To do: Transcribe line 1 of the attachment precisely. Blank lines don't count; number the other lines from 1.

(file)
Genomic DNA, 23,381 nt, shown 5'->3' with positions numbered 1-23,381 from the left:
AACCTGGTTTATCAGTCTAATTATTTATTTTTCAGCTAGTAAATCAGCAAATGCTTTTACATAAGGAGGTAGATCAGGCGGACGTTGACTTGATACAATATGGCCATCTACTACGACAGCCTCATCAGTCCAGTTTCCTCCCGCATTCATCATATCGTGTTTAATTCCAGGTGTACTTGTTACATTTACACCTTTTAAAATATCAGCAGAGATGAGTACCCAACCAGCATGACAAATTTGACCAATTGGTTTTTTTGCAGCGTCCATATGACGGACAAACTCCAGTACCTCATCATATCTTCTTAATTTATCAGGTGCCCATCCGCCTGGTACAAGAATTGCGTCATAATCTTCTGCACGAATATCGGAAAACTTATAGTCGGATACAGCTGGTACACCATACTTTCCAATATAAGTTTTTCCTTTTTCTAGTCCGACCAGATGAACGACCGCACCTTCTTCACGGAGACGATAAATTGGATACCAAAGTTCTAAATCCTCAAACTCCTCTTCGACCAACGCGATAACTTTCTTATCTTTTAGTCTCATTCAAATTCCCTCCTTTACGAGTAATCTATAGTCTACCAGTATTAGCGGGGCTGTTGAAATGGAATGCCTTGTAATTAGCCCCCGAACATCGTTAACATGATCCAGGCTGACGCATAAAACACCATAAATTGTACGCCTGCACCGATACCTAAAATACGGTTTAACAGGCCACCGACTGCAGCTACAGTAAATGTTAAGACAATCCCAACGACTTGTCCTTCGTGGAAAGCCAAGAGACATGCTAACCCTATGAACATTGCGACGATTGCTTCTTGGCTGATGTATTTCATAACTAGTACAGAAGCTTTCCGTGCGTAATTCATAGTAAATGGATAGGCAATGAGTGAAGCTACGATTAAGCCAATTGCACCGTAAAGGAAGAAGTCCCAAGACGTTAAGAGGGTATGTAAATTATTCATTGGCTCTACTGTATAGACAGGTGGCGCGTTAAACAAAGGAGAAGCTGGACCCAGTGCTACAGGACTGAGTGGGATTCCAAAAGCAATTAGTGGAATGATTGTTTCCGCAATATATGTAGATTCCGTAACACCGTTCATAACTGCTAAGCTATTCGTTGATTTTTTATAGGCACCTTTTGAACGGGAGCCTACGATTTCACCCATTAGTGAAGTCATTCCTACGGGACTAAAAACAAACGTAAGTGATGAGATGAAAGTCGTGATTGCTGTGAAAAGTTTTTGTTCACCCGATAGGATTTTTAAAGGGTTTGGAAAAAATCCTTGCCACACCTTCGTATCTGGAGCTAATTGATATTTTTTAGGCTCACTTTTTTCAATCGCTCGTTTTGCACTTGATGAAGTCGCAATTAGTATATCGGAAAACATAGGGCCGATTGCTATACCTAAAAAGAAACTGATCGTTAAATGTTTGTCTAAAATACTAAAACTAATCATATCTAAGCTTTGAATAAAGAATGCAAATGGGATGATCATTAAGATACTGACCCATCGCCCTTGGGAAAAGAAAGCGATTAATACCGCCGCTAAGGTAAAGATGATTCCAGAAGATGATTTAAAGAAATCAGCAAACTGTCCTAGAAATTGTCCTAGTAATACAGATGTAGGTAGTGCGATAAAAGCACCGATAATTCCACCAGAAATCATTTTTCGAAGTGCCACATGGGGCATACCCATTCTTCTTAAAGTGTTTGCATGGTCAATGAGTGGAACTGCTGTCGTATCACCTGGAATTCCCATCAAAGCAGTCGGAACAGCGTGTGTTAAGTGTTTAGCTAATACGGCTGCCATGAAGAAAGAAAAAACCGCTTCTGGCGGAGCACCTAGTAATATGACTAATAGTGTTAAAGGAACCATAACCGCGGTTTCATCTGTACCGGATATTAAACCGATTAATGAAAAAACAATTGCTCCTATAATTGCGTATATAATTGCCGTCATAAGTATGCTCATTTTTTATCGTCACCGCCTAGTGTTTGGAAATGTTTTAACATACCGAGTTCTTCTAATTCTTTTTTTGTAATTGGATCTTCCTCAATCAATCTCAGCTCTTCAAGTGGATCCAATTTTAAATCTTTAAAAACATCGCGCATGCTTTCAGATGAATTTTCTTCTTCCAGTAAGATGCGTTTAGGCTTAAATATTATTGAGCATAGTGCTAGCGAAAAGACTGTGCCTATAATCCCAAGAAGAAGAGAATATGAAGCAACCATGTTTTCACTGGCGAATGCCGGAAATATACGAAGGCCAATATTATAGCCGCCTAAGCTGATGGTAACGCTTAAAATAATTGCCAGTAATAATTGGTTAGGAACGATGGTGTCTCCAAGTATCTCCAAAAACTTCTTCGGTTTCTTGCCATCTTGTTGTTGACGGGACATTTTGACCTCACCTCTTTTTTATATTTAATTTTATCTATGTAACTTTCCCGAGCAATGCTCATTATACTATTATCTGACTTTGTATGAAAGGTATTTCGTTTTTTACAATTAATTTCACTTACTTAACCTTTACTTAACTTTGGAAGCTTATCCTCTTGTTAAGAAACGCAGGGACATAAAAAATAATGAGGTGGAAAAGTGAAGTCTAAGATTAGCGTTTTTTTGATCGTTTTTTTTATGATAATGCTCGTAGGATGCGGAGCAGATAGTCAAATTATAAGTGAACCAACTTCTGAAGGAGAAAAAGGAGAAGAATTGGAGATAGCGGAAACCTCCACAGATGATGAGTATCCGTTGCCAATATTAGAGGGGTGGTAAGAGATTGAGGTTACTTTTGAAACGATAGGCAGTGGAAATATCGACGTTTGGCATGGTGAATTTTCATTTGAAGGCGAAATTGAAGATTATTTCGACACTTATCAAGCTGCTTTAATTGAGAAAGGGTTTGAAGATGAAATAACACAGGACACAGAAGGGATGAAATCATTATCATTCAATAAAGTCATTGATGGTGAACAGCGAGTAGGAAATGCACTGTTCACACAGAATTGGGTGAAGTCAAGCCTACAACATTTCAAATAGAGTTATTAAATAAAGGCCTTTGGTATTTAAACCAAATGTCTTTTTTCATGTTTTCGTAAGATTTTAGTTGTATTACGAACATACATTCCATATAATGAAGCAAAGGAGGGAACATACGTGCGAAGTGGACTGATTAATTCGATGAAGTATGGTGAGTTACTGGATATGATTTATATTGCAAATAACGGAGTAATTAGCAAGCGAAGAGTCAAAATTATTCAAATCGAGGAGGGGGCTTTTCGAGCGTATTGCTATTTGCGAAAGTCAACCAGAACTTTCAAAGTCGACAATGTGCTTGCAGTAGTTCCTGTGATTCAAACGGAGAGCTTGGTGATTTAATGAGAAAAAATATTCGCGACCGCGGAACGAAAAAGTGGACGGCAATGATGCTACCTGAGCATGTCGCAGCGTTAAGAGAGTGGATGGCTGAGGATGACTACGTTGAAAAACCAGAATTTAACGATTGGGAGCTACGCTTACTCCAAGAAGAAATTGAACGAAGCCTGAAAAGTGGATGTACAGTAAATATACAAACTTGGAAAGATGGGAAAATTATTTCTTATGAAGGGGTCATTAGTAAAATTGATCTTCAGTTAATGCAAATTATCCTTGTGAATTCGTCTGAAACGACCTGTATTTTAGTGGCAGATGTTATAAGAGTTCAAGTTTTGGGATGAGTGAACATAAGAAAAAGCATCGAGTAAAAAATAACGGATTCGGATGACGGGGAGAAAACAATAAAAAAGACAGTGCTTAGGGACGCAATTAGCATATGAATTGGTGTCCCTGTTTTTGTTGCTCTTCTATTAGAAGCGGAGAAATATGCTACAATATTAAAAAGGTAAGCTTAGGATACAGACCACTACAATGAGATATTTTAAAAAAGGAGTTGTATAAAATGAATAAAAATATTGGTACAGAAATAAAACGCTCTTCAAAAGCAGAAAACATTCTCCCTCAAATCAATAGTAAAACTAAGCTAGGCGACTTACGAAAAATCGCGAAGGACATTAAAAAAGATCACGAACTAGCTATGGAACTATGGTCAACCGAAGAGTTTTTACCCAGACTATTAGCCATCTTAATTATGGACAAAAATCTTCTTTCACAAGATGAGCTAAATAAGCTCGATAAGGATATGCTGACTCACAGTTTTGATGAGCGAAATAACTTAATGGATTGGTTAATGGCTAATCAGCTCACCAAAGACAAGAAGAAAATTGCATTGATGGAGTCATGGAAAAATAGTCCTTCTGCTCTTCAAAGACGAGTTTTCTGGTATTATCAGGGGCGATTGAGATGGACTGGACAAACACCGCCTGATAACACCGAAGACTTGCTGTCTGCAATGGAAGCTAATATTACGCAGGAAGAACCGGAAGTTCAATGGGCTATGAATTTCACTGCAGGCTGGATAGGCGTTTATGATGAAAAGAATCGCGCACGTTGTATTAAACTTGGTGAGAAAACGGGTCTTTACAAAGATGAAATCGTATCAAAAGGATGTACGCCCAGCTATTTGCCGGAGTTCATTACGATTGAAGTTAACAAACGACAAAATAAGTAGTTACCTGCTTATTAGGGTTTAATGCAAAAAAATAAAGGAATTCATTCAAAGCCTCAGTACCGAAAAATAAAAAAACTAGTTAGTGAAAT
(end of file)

Genomic DNA, 23,381 nt, shown 5'->3' with positions numbered 1-23,381 from the left: